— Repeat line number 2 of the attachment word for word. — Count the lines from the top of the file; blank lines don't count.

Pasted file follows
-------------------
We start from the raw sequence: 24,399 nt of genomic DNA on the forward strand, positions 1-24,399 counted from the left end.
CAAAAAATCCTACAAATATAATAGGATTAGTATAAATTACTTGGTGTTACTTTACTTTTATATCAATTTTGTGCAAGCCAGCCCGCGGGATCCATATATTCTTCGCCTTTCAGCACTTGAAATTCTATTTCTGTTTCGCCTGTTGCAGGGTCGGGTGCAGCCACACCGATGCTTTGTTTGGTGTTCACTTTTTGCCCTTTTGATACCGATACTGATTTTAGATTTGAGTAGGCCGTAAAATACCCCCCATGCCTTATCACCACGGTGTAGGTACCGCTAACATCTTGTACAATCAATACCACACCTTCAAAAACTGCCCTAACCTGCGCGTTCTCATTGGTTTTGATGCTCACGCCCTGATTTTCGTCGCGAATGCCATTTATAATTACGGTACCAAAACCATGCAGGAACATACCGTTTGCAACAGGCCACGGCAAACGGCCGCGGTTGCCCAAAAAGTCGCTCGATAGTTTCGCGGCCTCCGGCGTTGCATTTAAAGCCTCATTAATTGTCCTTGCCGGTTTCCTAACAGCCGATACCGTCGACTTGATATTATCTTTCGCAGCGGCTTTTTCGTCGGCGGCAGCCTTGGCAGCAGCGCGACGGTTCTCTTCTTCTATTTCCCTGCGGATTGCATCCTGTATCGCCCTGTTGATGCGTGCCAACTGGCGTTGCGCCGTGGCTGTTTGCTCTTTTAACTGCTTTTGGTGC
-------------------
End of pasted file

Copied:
CAAAAAATCCTACAAATATAATAGGATTAGTATAAATTACTTGGTGTTACTTTACTTTTATATCAATTTTGTGCAAGCCAGCCCGCGGGATCCATATATTCTTCGCCTTTCAGCACTTGAAATTCTATTTCTGTTTCGCCTGTTGCAGGGTCGGGTGCAGCCACACCGATGCTTTGTTTGGTGTTCACTTTTTGCCCTTTTGATACCGATACTGATTTTAGATTTGAGTAGGCCGTAAAATACCCCCCATGCCTTATCACCACGGTGTAGGTACCGCTAACATCTTGTACAATCAATACCACACCTTCAAAAACTGCCCTAACCTGCGCGTTCTCATTGGTTTTGATGCTCACGCCCTGATTTTCGTCGCGAATGCCATTTATAATTACGGTACCAAAACCATGCAGGAACATACCGTTTGCAACAGGCCACGGCAAACGGCCGCGGTTGCCCAAAAAGTCGCTCGATAGTTTCGCGGCCTCCGGCGTTGCATTTAAAGCCTCATTAATTGTCCTTGCCGGTTTCCTAACAGCCGATACCGTCGACTTGATATTATCTTTCGCAGCGGCTTTTTCGTCGGCGGCAGCCTTGGCAGCAGCGCGACGGTTCTCTTCTTCTATTTCCCTGCGGATTGCATCCTGTATCGCCCTGTTGATGCGTGCCAACTGGCGTTGCGCCGTGGCTGTTTGCTCTTTTAACTGCTTTTGGTGC